Search For PFAS Contamination Continues In Vt., As More Instances Detected Around US

Jul 31, 2018

When perfluorinated chemicals were first found in southwestern Vermont, very few people in the state had even heard of the dangerous compound. But now scientists here, and across the country, are finding more and more of it in the environment.

It has been about two and a half years since PFOA was first detected in drinking water in Bennington. And now just this week, the Department of Environmental Conservation said they recently discovered PFAS compounds at unsafe levels in two Vermont schools.

One of those schools is Grafton Elementary School. It may be about the last place you’d expect to find contaminated water, as Grafton is one of the most picturesque villages in Vermont, and there’s no chemical industry anywhere nearby.

So ever since superintendent Chris Pratt learned that the school’s well was polluted, he’s been trying to figure it out.

“Where does a chemical like this ...  come from when you don’t have the big, you know, factories now or — from my understanding — at any point?” Pratt said.

Earlier this month, state officials found out that PFAS chemicals were used in floor cleaners and wax, and they tested 10 schools that had wells to see if they’d find any residue.

And now Grafton, and the Warren Elementary School, are the two latest confirmed sites in Vermont’s ongoing investigation into water contamination.

More from VPR — 2 Vermont Schools Show Levels Of PFAS Above State Safety Standard [July 30]

Grafton Elementary School principal Liz Harty stands near a water cooler provided by the state. The school's water has unsafe levels of PFAS, and was possibly contaminated by floor cleaner and waxes that contain the chemicals
Credit Howard Weiss-Tisman / VPR

Vermont environmental officials have been widening the scope of their investigation ever since the chemical PFOA was discovered in about 300 wells in Bennington in early 2016.

This spring, officials visited residents in Clarendon who lived downstream from the Rutland Regional Airport. For a very long time the airport has been using a firefighting foam that has PFOS in it, another chemical related to PFOA.

And trying to protect Vermonters from the impact of products like the firefighting foam has taken a combination of hard science and persistence.

Using geological maps that show underground aquifers, state officials tried to guess where the water might flow down from the airport. Then they drew some circles on the map and tried to knock on every door to test the water.

Krista Reed was holding her two-month-old baby when DEC site manager Michael Nahmias knocked on her door to test the water.

“We’re kind of hoping that this down here, I mean it’s pretty far from the airport, so we’re kind of thinking this is where, like, we’re going to not really find it anymore,” Nahmias told Reed.

“I always grew up on well water and stuff," Reed said, "so I mean we were drinking it right along up until, you know ... and I was, like, pregnant for him, because he’s only two months old — and I was like, 'Oh my gosh.' Now we’re freaked out."

The state tested 54 wells near Rutland Regional Airport. Five had PFAS chemicals above the safe drinking water standard, including an industrial park that serves eight business.

DEC Waste Management Division Director Chuck Schwer, left, looks on as Trish Coppolino speaks at a meeting in Pownal in 2016.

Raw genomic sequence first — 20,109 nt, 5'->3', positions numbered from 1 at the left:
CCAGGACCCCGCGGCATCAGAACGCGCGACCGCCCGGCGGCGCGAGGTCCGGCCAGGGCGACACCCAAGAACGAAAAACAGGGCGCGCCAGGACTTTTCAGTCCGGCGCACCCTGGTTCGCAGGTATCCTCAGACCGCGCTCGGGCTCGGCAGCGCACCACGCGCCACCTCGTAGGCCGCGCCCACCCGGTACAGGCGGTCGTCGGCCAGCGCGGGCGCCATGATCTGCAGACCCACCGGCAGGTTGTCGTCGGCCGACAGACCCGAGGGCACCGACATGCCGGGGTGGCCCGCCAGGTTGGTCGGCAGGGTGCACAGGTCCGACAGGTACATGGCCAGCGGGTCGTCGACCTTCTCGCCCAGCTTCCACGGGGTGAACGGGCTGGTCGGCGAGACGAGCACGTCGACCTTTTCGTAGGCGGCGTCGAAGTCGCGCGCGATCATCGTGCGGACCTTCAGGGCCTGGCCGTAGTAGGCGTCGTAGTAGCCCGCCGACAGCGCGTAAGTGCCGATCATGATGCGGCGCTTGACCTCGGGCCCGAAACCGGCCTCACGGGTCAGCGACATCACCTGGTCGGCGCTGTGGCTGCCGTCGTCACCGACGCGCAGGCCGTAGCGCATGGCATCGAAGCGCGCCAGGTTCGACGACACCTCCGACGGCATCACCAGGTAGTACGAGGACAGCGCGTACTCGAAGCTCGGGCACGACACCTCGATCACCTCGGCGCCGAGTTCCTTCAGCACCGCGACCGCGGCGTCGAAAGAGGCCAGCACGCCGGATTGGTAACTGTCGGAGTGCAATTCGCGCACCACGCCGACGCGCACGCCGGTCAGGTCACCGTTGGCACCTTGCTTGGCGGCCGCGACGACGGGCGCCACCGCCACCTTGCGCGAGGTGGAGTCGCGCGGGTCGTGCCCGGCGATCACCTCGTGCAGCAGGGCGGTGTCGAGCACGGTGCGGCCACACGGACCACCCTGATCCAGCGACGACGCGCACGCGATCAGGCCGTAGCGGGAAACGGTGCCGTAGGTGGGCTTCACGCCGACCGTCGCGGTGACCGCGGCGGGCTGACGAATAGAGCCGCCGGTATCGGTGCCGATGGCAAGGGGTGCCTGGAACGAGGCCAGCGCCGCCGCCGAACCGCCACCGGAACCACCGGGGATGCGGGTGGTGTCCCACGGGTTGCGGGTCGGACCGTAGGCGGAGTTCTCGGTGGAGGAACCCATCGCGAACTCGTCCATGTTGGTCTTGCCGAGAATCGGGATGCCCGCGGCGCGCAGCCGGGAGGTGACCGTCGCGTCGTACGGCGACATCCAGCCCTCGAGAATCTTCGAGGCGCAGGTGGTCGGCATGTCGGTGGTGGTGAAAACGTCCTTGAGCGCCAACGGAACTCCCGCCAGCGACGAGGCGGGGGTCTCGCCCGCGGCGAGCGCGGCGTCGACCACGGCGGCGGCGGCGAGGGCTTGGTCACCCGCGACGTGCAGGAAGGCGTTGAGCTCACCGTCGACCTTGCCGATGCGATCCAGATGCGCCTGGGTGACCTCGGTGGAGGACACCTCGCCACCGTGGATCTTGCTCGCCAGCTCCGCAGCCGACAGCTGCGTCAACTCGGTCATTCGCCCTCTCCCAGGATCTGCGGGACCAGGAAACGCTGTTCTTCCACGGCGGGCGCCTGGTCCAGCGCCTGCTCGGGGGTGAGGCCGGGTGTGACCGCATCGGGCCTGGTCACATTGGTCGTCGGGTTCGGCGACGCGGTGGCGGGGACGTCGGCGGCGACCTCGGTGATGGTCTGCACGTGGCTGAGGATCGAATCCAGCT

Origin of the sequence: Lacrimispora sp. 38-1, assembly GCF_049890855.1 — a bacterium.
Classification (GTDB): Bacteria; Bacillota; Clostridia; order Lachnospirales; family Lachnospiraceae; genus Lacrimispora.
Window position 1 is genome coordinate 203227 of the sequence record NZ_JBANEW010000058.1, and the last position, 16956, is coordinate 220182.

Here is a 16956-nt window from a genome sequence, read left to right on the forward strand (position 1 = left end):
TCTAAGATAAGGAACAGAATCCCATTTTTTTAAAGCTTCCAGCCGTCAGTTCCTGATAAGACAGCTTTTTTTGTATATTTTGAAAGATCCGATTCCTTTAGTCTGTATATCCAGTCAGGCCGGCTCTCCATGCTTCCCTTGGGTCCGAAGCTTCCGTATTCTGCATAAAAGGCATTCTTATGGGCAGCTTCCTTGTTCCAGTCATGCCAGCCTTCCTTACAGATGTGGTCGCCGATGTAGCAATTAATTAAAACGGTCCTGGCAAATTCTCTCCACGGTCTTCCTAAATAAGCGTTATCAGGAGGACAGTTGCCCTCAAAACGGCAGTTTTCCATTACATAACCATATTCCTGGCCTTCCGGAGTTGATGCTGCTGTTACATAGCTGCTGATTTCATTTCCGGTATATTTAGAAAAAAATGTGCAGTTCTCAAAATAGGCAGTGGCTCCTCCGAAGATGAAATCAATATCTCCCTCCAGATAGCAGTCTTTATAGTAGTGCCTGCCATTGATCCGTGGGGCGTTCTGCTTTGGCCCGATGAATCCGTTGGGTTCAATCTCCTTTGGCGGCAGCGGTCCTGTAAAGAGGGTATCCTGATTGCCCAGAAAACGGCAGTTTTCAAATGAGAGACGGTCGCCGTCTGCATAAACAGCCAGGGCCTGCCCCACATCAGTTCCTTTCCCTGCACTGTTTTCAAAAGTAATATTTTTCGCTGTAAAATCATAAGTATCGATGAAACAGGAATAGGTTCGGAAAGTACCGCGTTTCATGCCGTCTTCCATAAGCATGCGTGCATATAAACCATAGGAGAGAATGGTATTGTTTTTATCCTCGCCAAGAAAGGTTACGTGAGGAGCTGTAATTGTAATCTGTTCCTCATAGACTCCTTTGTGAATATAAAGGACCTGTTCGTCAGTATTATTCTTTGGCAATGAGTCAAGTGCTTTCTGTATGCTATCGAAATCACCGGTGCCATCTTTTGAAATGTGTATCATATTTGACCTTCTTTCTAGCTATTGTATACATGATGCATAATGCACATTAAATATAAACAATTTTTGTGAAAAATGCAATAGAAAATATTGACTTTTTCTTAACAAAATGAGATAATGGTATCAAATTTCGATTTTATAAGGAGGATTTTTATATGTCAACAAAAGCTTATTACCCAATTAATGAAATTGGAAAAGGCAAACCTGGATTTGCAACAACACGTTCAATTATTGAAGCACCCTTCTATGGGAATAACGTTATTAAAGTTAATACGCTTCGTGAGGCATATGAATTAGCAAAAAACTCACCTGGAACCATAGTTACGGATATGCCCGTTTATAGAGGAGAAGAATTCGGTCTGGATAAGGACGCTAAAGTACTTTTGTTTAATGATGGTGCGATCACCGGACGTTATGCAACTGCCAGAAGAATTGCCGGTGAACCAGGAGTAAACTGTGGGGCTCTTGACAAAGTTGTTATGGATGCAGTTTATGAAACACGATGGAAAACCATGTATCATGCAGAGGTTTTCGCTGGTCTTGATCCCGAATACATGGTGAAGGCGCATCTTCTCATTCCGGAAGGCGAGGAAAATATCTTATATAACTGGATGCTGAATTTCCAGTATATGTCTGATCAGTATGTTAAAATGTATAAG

Credit Howard Weiss-Tisman / VPR

DEC Waste Management Division Director Chuck Schwer has been on the front lines of the state’s race to protect Vermonters from PFAS contamination.

Emerging health studies link the chemicals to cancer, thyroid disease, low birth weights, high cholesterol and immune system deficiencies.

Schwer says perfluorinated chemicals have been used for decades. They were legally burned and dumped and used in all sorts of products.

And so when his staff started looking for other sites outside of Bennington, there was no roadmap to follow.

“We really had to start from almost ground zero,” said Schwer. “And we weren’t aware of all the locations where these chemicals [were used] and we’re still not aware. There are still other industries and facilities that we will likely be looking at in the future as we learn more.”

The national concern about the dangers of perfluorinated chemicals started near the factories where they were made. But then as states like Vermont began testing smaller facilities that used products that contain the PFAS, it was showing up in water test after water test.

“So that’s when I think the nation started to be alerted, OK this is not just an isolated problem in a few states — this is really a national problem,” Schwer said. “And we’re there now. It’s a national problem.”

"It’s a national problem." — Chuck Schwer, Vermont Department of Environmental Conservation

The Environmental Working Group is national advocacy organization that’s been tracking the spread of known PFAS contamination across the country.

About a year ago, the group said there were 52 known sites in 19 states; Their latest interactive map shows that there are now 172 sites spread out across 40 states.

“The more we look for these chemicals, the more we find,” said Environmental Working Group scientist Alexis Temkin. “So I think a lot of the interest in contamination came from residents, who were concerned, and often either residents or state officials had water samples detected, and once they realized they found some of this contamination, it became a bigger problem and more and more people started looking.”

A recently issued Vermont report said there are still a number of businesses that might have used PFAS compounds including coated paper products, car washes, paint manufacturers and plastic industries.

The DEC said it's gathering information before moving ahead with additional testing.